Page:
Investment Strategies as We Emerge From the Pandemic

Purchasing and managing plant resources, including compressed air systems, offers a number of new dynamics manufacturers need to learn and embrace.

Pneumatic Tool Line

While COVID-19 and emerging variants continue to leave the world with more questions than answers, industry leaders keep working to offset the effects on businesses and their employees. Companies worldwide continue to reform their strategic approach and modify how they operate, from the lasting impacts on supply-chain,  to rapid inflation rates. 

Cost-saving measures have always been at the forefront of decision-making for companies. Still, the pandemic has taught us that we need to think beyond the obvious and be prepared for contingencies. Strategic investments of both time and resources, and preparation for whatever may challenge us next are the primary focus in boardrooms everywhere. 

But what exactly do leaders need to consider to be successful as we get closer to emerging from the pandemic? 

Ways to Buy

Watching out for the bottom line always has and will continue to be of the utmost importance – pandemic or not. Mention utilities and energy in a discussion about manufacturing and the big three – water, electricity, and natural gas – Immediately come to mind. But compressed air is commonly accepted as a manufacturing facility’s Fourth Utility.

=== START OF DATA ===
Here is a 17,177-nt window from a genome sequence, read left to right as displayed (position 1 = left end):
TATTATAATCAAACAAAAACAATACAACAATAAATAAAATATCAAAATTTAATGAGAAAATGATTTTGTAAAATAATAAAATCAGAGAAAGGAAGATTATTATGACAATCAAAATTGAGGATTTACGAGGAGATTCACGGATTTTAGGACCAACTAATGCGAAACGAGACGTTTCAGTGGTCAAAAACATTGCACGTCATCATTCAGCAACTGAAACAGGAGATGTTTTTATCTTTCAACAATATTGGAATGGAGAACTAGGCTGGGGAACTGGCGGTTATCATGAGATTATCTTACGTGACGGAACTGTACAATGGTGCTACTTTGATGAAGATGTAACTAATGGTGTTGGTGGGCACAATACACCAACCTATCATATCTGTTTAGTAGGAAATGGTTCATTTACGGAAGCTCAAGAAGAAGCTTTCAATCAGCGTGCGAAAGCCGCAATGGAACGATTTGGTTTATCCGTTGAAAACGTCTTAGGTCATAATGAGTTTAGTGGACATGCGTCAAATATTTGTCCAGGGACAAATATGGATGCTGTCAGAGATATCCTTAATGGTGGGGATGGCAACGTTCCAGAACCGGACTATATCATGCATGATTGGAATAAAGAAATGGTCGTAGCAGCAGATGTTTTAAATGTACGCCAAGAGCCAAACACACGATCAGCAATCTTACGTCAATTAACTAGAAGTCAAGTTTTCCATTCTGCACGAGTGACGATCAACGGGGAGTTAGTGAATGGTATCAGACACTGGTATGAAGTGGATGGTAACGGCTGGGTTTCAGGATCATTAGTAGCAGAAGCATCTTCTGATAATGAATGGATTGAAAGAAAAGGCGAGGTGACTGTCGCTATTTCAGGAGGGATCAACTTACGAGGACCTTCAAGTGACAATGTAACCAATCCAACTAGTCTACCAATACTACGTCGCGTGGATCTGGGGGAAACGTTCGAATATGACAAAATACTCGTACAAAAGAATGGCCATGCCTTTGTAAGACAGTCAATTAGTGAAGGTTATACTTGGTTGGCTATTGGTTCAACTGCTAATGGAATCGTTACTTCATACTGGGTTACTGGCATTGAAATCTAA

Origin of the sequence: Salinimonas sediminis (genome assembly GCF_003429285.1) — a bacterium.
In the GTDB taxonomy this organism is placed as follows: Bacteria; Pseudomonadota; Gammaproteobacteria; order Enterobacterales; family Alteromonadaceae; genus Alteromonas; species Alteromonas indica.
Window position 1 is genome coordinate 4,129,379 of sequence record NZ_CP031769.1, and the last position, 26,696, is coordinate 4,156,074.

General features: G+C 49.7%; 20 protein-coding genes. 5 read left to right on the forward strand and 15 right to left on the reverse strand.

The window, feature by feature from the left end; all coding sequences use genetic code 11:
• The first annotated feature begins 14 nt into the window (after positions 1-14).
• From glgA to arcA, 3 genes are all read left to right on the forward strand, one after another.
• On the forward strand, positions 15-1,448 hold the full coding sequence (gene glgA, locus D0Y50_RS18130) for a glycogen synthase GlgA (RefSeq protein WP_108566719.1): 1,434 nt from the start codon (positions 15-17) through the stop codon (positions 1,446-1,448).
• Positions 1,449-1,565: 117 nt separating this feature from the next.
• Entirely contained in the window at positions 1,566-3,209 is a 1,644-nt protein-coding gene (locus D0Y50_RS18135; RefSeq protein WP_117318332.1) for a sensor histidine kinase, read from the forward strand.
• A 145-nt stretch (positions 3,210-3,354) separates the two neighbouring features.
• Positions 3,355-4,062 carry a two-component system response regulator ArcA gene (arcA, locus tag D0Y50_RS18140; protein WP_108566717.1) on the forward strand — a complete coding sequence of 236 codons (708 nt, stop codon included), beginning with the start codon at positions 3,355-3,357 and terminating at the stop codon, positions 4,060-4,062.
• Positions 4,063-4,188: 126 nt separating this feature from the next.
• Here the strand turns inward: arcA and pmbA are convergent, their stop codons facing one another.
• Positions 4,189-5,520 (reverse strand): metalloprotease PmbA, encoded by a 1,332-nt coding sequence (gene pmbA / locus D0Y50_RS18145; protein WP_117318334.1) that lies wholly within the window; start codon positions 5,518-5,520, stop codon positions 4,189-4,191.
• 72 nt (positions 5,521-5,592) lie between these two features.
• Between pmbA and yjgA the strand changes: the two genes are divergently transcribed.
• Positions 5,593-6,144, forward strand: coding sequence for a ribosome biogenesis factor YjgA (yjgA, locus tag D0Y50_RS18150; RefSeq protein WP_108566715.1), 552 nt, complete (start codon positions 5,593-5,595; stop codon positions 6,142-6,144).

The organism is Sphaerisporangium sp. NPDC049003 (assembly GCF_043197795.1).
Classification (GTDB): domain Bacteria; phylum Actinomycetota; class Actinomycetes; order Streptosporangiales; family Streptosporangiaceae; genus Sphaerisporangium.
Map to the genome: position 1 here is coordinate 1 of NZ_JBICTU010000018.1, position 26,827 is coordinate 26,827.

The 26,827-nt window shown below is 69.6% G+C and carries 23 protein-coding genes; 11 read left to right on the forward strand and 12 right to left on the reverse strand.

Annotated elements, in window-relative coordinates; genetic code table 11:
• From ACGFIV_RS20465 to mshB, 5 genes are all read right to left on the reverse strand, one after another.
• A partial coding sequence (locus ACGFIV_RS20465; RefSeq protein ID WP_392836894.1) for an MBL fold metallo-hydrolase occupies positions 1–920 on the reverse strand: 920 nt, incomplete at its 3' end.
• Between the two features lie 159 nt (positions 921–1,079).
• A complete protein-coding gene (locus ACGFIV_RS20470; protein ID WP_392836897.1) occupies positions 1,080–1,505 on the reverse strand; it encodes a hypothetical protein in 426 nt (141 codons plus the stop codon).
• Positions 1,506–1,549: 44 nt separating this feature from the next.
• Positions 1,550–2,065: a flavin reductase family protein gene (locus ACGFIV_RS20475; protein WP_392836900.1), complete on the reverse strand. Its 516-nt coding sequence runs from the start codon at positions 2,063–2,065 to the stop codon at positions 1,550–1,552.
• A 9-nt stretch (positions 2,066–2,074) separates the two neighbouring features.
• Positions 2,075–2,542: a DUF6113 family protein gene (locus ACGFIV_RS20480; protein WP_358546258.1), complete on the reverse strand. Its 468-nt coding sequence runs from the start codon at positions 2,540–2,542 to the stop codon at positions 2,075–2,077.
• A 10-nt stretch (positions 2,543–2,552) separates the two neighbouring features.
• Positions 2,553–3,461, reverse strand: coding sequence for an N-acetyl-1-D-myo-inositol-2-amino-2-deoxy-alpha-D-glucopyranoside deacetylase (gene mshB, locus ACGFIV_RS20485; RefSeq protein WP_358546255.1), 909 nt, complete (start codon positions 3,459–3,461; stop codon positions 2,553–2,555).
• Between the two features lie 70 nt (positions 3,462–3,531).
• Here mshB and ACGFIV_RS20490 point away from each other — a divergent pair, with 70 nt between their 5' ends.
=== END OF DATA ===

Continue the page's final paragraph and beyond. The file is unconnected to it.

There has recently been a shift in the way that compressed air providers approach compressed air equipment purchases. This includes providing leasing options, where you can lease the equipment for a defined period and have the option to purchase at the end of the lease, as well as the newer and more flexible approach of buying air only. 

You purchase air like a utility, just as you would water, electricity, and heat. Depending on the program and provider, full system design services and all maintenance may also be included. For the right customer, this has several advantages, including not needing a significant capital expenditure at the start of the project and having no maintenance responsibility for the equipment – as that's taken care of by the manufacturer.